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HR Technology Column

David Steps Up Its Game Against Goliath in Workforce Management

How would you like to compete against Kronos, the fourth largest HCM vendor right behind ADP, according to research firm IDC, and nearly as dominant in its field? Workforce Software (plus others) have successfully been doing it for years, and those two companies' recent back-to-back user conferences in Florida revealed a lot about the challenges each faces.

Tuesday, November 12, 2013
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HCM has lots of category killers: Companies that so dominate their domain that it's sometimes surprising to remember they have competitors. ADP is like that in payroll (though Ceridian and Paychex would certainly contest that example), and Kronos is like that in Workforce Management (WFM).

The ERP vendors still call WFM "Time & Attendance" or "Time & Labor," and with good reason: Their applications are rarely as fully featured as WFM applications.

It all starts with time, which seems a little like 19th-century capitalism, since both companies began by selling clever ways to catch employees leaving work 15 minutes early. Or at least not paying them for that time.

Well, the ugly fact is that in some industries (retail and hospitality spring to mind) your employees may not be your company's most important asset, no matter what your annual report might say. Certainly not when they turn over at rates of 100 percent to 150 percent a year -- so quickly that managers can hardly learn their names.

Those kind of employees are considered exactly what they have been since the 19th century: fungible cost centers to be rigidly controlled, not human assets to be invested in.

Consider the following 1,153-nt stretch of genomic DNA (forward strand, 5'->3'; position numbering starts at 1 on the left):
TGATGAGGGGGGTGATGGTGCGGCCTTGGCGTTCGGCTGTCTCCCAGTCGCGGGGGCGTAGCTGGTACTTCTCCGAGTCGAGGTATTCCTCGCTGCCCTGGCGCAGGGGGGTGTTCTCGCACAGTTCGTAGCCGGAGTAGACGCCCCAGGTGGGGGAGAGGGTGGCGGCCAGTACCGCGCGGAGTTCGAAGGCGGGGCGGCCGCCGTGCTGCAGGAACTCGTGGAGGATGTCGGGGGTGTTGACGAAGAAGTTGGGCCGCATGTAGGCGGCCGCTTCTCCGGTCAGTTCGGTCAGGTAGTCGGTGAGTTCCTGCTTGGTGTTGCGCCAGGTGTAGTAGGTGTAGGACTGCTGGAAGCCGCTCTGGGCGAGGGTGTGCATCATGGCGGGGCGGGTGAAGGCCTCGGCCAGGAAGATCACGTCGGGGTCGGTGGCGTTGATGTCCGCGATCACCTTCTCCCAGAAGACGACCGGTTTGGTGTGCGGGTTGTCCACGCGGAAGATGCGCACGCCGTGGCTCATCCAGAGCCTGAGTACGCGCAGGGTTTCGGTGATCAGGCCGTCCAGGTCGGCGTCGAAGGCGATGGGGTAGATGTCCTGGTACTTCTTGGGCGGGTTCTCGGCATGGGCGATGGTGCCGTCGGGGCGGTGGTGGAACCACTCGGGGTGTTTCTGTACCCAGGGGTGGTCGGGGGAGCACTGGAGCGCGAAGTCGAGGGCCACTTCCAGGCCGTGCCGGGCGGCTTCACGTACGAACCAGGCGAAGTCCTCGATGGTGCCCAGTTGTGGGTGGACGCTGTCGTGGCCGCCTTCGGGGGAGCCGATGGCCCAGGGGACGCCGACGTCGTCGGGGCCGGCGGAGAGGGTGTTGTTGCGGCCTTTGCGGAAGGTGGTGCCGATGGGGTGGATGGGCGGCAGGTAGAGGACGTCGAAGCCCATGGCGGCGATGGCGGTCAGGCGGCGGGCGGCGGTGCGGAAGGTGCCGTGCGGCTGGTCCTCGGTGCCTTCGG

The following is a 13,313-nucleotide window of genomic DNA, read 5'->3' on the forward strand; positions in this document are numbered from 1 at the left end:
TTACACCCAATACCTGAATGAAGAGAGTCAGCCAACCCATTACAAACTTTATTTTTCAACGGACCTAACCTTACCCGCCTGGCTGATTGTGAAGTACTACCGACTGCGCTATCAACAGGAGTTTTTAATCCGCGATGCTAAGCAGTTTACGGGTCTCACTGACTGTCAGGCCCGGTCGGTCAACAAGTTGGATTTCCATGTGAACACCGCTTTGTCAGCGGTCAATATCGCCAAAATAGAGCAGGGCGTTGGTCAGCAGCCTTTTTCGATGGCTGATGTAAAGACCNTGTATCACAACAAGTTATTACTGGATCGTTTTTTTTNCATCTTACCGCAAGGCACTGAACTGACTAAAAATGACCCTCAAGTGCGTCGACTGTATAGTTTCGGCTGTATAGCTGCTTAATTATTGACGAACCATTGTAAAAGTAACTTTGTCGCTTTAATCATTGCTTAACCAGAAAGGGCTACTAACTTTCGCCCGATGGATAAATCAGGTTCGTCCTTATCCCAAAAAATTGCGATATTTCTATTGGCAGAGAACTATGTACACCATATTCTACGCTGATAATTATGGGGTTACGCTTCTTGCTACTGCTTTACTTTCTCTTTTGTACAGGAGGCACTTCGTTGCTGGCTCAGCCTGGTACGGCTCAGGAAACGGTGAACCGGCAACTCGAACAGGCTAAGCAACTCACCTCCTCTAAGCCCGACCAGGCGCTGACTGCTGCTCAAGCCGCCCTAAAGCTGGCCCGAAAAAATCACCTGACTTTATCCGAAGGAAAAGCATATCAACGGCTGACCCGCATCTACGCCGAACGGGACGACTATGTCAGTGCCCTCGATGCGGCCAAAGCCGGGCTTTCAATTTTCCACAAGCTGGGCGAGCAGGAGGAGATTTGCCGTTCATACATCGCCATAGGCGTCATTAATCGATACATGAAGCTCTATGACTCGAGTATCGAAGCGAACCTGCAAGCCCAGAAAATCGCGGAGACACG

We're already reminded from research by Christa Degnan Manning of HfS Research (and available on the LinkedIn group) that fewer companies are investing in training their employees. So why pretend that we've come a long way?

Certainly, Kronos and Workforce Software don't pretend. Their WFM suites include all the levers of command and control. And the control is all about labor costs, not just the comings and goings of employees, as the components of their suites make clear:

* time and attendance (collects and tracks time worked, applies complex work and pay rules and calculates pay)

* absence compliance (manages absence requests from PTO to paternity leave, including regulatory compliance like ADA and FMLA)

* scheduler (creates work schedules based on employees preferred shifts, their availability, skills, union rules and avoiding overtime)

* analytics (decision support)

Kronos and Workforce Software are not alone in offering this software functionality. But they are the two most firmly focused on the largest companies. Workforce's 2,500 clients had an average size last year of 9,950 employees. Kronos has so many clients -- sold through different channels including long-time partner ADP -- that CEO Aron Ain can't be sure of the number: "more than 30,000," he says.

Both have had amazing success this year, the best in their histories given their relative size. Workforce Software says total revenues are up 75 percent year-to-date over the same period last year, and total bookings are up 79 percent.

With revenues almost 20 times larger, Kronos' growth numbers are obviously more modest but still impressive: total revenues up 10 percent and product bookings up almost 20 percent.

Both companies are coming out of their on-premise past and selling new customers cloud solutions and migrating old ones to it. About 85 percent of Workforce Solution's new clients in the first half of this year chose cloud solutions, and Kronos Cloud revenue grew 51 percent. Kronos now has more than 9,000 organizations in the cloud.